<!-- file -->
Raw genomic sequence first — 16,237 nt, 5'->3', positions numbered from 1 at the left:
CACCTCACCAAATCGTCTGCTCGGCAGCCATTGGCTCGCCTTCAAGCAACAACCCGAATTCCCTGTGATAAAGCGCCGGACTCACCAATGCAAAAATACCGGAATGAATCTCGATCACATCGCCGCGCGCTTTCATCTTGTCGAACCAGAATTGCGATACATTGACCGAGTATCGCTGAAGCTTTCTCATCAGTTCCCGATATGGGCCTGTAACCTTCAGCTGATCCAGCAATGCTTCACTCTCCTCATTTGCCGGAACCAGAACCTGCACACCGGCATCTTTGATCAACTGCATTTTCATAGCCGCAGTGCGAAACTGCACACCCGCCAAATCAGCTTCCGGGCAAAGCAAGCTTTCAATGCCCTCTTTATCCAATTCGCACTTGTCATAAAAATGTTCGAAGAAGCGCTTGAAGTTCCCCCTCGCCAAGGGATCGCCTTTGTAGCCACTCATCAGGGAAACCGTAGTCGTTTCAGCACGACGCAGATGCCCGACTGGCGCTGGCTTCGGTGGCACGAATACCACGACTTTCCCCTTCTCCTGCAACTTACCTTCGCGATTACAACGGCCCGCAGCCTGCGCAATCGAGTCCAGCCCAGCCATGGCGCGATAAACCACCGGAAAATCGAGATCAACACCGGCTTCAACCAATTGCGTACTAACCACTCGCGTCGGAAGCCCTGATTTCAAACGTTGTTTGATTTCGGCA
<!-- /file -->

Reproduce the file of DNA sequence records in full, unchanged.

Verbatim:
Raw genomic sequence first — 16,237 nt, 5'->3', positions numbered from 1 at the left:
CACCTCACCAAATCGTCTGCTCGGCAGCCATTGGCTCGCCTTCAAGCAACAACCCGAATTCCCTGTGATAAAGCGCCGGACTCACCAATGCAAAAATACCGGAATGAATCTCGATCACATCGCCGCGCGCTTTCATCTTGTCGAACCAGAATTGCGATACATTGACCGAGTATCGCTGAAGCTTTCTCATCAGTTCCCGATATGGGCCTGTAACCTTCAGCTGATCCAGCAATGCTTCACTCTCCTCATTTGCCGGAACCAGAACCTGCACACCGGCATCTTTGATCAACTGCATTTTCATAGCCGCAGTGCGAAACTGCACACCCGCCAAATCAGCTTCCGGGCAAAGCAAGCTTTCAATGCCCTCTTTATCCAATTCGCACTTGTCATAAAAATGTTCGAAGAAGCGCTTGAAGTTCCCCCTCGCCAAGGGATCGCCTTTGTAGCCACTCATCAGGGAAACCGTAGTCGTTTCAGCACGACGCAGATGCCCGACTGGCGCTGGCTTCGGTGGCACGAATACCACGACTTTCCCCTTCTCCTGCAACTTACCTTCGCGATTACAACGGCCCGCAGCCTGCGCAATCGAGTCCAGCCCAGCCATGGCGCGATAAACCACCGGAAAATCGAGATCAACACCGGCTTCAACCAATTGCGTACTAACCACTCGCGTCGGAAGCCCTGATTTCAAACGTTGTTTGATTTCGGCA